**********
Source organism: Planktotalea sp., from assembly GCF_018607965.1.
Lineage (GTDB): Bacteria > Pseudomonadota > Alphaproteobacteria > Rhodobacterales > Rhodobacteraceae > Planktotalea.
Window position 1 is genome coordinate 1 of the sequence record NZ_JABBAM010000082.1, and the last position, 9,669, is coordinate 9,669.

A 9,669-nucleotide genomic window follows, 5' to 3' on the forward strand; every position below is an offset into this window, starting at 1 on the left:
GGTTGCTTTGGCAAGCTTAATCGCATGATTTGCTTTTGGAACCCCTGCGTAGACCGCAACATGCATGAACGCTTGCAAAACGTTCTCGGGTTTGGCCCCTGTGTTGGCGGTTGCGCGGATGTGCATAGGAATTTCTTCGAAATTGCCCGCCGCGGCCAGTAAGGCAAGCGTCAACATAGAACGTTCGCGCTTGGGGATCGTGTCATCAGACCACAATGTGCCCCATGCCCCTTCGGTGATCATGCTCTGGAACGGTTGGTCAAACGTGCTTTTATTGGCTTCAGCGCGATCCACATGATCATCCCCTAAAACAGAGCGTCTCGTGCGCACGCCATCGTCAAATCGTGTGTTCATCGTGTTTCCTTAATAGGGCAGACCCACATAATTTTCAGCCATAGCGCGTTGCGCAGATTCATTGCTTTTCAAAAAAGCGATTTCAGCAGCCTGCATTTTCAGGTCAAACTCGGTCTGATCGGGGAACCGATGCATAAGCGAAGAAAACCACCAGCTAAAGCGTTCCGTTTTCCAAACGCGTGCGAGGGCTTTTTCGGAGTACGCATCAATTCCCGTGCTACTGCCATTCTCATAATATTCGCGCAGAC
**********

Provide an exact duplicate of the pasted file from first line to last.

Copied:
Source organism: Planktotalea sp., from assembly GCF_018607965.1.
Lineage (GTDB): Bacteria > Pseudomonadota > Alphaproteobacteria > Rhodobacterales > Rhodobacteraceae > Planktotalea.
Window position 1 is genome coordinate 1 of the sequence record NZ_JABBAM010000082.1, and the last position, 9,669, is coordinate 9,669.

A 9,669-nucleotide genomic window follows, 5' to 3' on the forward strand; every position below is an offset into this window, starting at 1 on the left:
GGTTGCTTTGGCAAGCTTAATCGCATGATTTGCTTTTGGAACCCCTGCGTAGACCGCAACATGCATGAACGCTTGCAAAACGTTCTCGGGTTTGGCCCCTGTGTTGGCGGTTGCGCGGATGTGCATAGGAATTTCTTCGAAATTGCCCGCCGCGGCCAGTAAGGCAAGCGTCAACATAGAACGTTCGCGCTTGGGGATCGTGTCATCAGACCACAATGTGCCCCATGCCCCTTCGGTGATCATGCTCTGGAACGGTTGGTCAAACGTGCTTTTATTGGCTTCAGCGCGATCCACATGATCATCCCCTAAAACAGAGCGTCTCGTGCGCACGCCATCGTCAAATCGTGTGTTCATCGTGTTTCCTTAATAGGGCAGACCCACATAATTTTCAGCCATAGCGCGTTGCGCAGATTCATTGCTTTTCAAAAAAGCGATTTCAGCAGCCTGCATTTTCAGGTCAAACTCGGTCTGATCGGGGAACCGATGCATAAGCGAAGAAAACCACCAGCTAAAGCGTTCCGTTTTCCAAACGCGTGCGAGGGCTTTTTCGGAGTACGCATCAATTCCCGTGCTACTGCCATTCTCATAATATTCGCGCAGAC